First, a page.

Are you stuck in a codependency triangle? You might be in one and not even know it. Codependency is a popular term in current psychology circles and many relationship experts help clients recognize it. The codependency triangle has several different names, but they all indicate a specific pattern.
What Is Codependency?
Before we get into the triangle, it can be helpful to understand codependency and codependent behavior, especially as it pertains to a relationship. Another term for this is a relationship addiction. A codependent person often gets into relationships that are largely one-sided and may be abusive. Their main interest is doing things for the other person and wanting that person to depend on them. Even if the other person does abusive or hurtful things, the codependent person will continue trying to please and satisfy that person. A codependent relationship can usually be described as a dysfunctional situation where one person acts as a caretaker and the other person takes advantage of them. Codependent relationships are very common with substance abusers.
What Is The Codependency Triangle?
Understanding victimhood is the key to understanding this triangle. In fact, some other terms for it include victim triangle and drama triangle. Many people react to life in a way that makes them a victim. Whenever you choose not to take responsibility for yourself or your actions, you’re playing as a victim. Reacting as a victim instills a sense of victimhood in your subconscious. This, in turn, will eventually create strong feelings of fear, guilt, anger and inadequacy. You are then likely to constantly feel betrayed by others or feel that others are trying to take advantage of you.
Another term for the triangle is a shame generator. A person stuck in this triangle will often repeat painful life themes in their head to reinforce the feeling of shame. These painful beliefs keep them stuck in a tunnel version of reality, which is part of the codependency triangle. In other words, if you’re on the drama triangle in any way, you’re stuck in some form of victimhood. Living as a victim is a painful way to go through life.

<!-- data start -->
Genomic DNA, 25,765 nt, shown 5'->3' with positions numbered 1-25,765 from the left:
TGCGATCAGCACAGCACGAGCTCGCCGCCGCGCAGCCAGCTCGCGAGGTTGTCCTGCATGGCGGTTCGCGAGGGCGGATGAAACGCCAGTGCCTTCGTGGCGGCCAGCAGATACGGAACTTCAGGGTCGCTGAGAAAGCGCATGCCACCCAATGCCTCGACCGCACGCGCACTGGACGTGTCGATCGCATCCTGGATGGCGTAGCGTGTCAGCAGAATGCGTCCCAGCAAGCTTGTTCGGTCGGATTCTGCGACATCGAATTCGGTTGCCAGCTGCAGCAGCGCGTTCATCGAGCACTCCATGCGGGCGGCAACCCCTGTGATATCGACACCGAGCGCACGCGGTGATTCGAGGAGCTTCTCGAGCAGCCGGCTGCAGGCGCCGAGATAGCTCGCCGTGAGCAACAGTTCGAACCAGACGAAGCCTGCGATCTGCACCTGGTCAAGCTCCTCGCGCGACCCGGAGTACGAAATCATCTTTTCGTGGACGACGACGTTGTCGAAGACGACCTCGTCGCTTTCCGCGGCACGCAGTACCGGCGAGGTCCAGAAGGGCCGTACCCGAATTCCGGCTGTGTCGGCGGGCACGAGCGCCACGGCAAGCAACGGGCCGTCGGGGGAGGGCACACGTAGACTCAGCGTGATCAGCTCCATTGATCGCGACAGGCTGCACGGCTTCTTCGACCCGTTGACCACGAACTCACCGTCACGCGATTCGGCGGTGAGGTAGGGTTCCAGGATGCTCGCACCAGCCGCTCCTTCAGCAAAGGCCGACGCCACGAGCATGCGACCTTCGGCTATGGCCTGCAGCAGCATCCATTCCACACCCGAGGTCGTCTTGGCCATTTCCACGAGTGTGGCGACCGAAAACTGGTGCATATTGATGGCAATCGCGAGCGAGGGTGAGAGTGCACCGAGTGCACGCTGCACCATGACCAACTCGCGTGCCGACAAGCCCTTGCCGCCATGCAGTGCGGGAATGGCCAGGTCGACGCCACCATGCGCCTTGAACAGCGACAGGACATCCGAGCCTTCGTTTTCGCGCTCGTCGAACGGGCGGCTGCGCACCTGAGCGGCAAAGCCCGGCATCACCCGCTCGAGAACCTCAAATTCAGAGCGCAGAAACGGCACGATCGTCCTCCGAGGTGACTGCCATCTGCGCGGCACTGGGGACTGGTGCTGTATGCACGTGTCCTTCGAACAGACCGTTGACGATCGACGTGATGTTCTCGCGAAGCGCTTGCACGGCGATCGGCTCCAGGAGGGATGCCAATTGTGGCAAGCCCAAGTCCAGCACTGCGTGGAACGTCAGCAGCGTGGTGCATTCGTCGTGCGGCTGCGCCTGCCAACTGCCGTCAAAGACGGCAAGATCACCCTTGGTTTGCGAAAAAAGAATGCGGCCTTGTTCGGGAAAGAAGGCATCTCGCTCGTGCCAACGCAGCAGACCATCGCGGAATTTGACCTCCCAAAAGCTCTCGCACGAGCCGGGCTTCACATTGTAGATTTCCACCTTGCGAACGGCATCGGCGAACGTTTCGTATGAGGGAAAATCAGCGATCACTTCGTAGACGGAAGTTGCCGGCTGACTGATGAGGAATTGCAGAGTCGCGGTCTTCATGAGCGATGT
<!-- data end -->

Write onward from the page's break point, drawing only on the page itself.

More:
Three Points of the Codependency Triangle
Rescuers, persecutors and victims are the three points on the codependency triangle. Let’s take a look at the traits of each type.
• Rescuers believe themselves to be caretakers and helpers
• Rescuers need to rescue someone (the victim) in order to feel important
• Rescuers don’t see themselves as victims because they have all the answers
The second point is the persecutor. Both rescuers and persecutors are on the opposite end of the triangle vs. victims.
• Persecutors self-identify as victims
• Persecutors strongly deny that they use blaming tactics on others
• Persecutors believe their attacks are warranted as self-defense
It’s important to remember that no matter which point you start out on the drama triangle, everyone ends up as a victim.
• Victims believe that they are intrinsically incapable or damaged in some way
• Victims have an attitude of being weak and not clever enough to get by in life
• Victims fear that they can’t make it and need someone stronger to look after them
• Victims deny their ability to solve problems and see themselves as inept in every way
Even though victims believe they need someone to take care of them, they tend to resent that person. On one hand, they insist on being taken care of, but on the other, they don’t like having their faults pointed out.
How To Leave The Codependency Triangle
None of the labels in the codependency triangle are particularly flattering. No one wants to admit to being in the victim role. How do you know if you’re the victim in a drama triangle? Take a look at the following signals:
• You’re often triggered emotionally
• You give others a lot of advice
• You get your feelings hurt easily
• Life feels difficult to manage
• Other people appear incompetent to you
• You feel misunderstood
All of those signals are related to the roles of being a victim, persecutor or rescuer. How do you jump off the codependency triangle? The key is to stop and change your pattern.
• Stop blaming other people
• Stop giving others advice
• Stop trying to fix problems that aren’t your own
• Stop talking about others behind their backs
• Stop complaining
• Stop feeling sorry for yourself
• Stop saying that you can’t do things
• Stop doubting
• Stop acting like a know-it-all
As you work on stopping the above behaviors, the next step is to start working on different behaviors.
• Start taking responsibility
• Start working with a therapist who specializes in relationships and personal growth
• Start changing the negativity in your mind
• Start letting go of toxic beliefs
• Start making time for yourself
If you need help leaving the Karpman drama triangle (codependency triangle), then a Therapist in Los Angeles can help. Doctor Howard Samuels specializes in counseling for relationships as well as substance abuse.